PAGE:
Considering the final score, retrospect may deem it a small moment, and perhaps its allure stands out more to a certain segment of the football analytics crowd than to many others. Three plays after Martini’s interception and return, the Irish had totaled a loss of one yard, now facing fourth-and-11 from the 37-yard line. Kelly did not send out either senior punter Tyler Newsome for a coffin corner pooch punt or junior kicker Justin Yoon for a 54- or 55-yard field goal attempt.

Notre Dame went for it.

Setting aside any and all fandoms, or lack thereof, it was an excellent call. And it paid off. Wimbush connected with Claypool for a 21-yard gain and Wimbush’s first completed pass of the day (on his fourth attempt). Adams then gained seven yards and Wimbush ran for eight before scoring from the one-yard line.

A field goal would not have been the strong statement needed to collapse any Miami pipe dreams. A punt would have negated much of the impact of Martini’s play. Going for it on fourth down led to Notre Dame putting the game out of Miami’s reach. Literally, after that, Yoon’s two field goals would have been enough to provide victory.

His chances Saturday may have been limited by injury and/or precaution for the second week in a row, but Adams made a memorable impact, nonetheless. Somehow — and perhaps those consistent nicks have something to do with it — he remains unrecognized by many as one of the country’s better ballcarriers.

“Josh has got to start to get some kind of national recognition for the kind of season that he’s having,” Kelly said. “He is a load. He’s a big, physical runner who gets in the open and then runs away from people. So this is a special back who’s having a special year.”

The 45-14 halftime lead may have caught the eye, but the more impressive halftime figure was Notre Dame’s average yards per play: 9.2. The Irish were averaging 9.7 yards per rush on 23 carries.

Notre Dame finished with a per play average of 8.1 yards. To offer some context, in last week’s 38-18 triumph at Michigan State, the Irish averaged 5.9 yards per play.

Brian Kelly: “We’ve got really good players that we want to feature, and a commitment that I made to change the focus of the offense toward a much more physical approach to running the football. We’ve got really good players, so making sure that we utilized our strengths.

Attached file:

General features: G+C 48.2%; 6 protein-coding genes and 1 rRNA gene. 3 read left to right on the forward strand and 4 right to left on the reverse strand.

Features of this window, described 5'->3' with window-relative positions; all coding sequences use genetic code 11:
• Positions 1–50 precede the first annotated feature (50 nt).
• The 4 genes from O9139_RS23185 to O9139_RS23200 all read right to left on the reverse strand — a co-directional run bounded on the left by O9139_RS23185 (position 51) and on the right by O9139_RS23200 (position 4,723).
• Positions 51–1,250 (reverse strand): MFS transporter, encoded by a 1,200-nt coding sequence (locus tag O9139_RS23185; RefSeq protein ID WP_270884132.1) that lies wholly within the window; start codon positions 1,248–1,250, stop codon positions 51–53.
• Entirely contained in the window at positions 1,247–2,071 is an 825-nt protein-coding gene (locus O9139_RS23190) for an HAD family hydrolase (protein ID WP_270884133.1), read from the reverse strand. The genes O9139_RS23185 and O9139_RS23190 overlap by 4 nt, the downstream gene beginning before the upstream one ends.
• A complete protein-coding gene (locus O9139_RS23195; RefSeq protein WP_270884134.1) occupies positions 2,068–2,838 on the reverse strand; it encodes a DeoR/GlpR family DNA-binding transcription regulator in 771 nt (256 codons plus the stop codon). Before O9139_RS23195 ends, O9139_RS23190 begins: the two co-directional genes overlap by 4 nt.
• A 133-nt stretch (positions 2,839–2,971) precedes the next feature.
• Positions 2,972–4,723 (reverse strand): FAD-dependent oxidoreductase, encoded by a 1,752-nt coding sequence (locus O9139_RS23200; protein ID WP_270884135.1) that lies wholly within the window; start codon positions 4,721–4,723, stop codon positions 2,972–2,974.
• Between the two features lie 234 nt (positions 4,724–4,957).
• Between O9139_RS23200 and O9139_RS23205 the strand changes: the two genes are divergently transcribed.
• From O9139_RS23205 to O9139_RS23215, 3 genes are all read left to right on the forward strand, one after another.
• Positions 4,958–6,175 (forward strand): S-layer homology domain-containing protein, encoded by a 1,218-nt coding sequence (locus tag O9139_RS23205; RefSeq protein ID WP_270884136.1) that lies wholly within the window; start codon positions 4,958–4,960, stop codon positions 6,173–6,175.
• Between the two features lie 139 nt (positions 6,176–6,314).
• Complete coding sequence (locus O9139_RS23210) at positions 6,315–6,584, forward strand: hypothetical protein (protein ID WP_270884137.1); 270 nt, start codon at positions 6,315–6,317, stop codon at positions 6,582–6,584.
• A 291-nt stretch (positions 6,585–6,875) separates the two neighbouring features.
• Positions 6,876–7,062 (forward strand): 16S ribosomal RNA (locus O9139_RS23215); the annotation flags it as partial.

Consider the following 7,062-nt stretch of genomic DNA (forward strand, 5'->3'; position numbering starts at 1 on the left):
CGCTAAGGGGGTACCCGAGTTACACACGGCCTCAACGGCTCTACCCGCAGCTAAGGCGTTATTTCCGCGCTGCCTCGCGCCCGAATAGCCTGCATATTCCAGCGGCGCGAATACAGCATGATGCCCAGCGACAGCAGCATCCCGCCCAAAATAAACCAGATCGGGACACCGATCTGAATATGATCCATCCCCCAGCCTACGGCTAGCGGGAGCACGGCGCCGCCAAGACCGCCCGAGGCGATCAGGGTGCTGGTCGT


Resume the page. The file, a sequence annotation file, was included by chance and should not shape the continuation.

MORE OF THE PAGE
“Our strengths are we’ve got two guys on the left side that are going to be playing on Sundays as well as a very good center, right guard, and our right tackles are coming along, as well. …

“Maybe I just woke up one morning, hit my head and came to my senses and said, let’s go to our strengths and run the football.”

First Quarter
14:35 — Notre Dame touchdown. Josh Adams 73-yard rush. Justin Yoon PAT good. Notre Dame 7, Miami (OH) 0. (2 plays, 73 yards, 0:25)
11:36 — Notre Dame touchdown. Brandon Wimbush one-yard rush. Yoon PAT good. Notre Dame 14, Miami 0. (7 plays, 36 yards, 1:43)
7:59 — Miami (OH) touchdown. James Gardner 34-yard reception from Gus Ragland. Sam Sloman PAT good. Notre Dame 14, Miami 7. (8 plays, 73 yards, 3:37)
6:06 — Notre Dame touchdown. Adams 59-yard rush. Yoon PAT good. Notre Dame 21, Miami 7. (4 plays, 71 yards, 1:53)
0:38 — Notre Dame touchdown. Chase Claypool seven-yard reception from Wimbush. Yoon PAT good. Notre Dame 28, Miami 7. (5 plays, 30 yards, 1:35)

Second Quarter
12:50 — Notre Dame touchdown. Equanimeous St. Brown 14-yard reception from Wimbush. Yoon PAT good. Notre Dame 35, Miami 7. (5 plays, 57 yards, 1:20)
10:09 — Miami touchdown. Gardner 14-yard reception from Ragland. Sloman PAT good. Notre Dame 35, Miami 14. (5 plays, 57 yards, 2:41)
6:09 — Notre Dame field goal. Yoon from 43 yards. Notre Dame 38, Miami 14. (8 plays, 44 yards, 4:00)
0:37 — Notre Dame touchdown. Miles Boykin 54-yard reception from Wimbush. Yoon PAT good. Notre Dame 45, Miami 14. (5 plays, 81 yards, 1:42)

Third Quarter
6:40 — Miami field goal. Sloman from 38 yards. Notre Dame 45, Miami 17. (9 plays, 49 yards, 3:36)

Fourth Quarter
8:10 — Notre Dame touchdown. Deon McIntosh 26-yard rush. Yoon PAT good. Notre Dame 52, Miami 17. (7 plays, 87 yards, 2:20)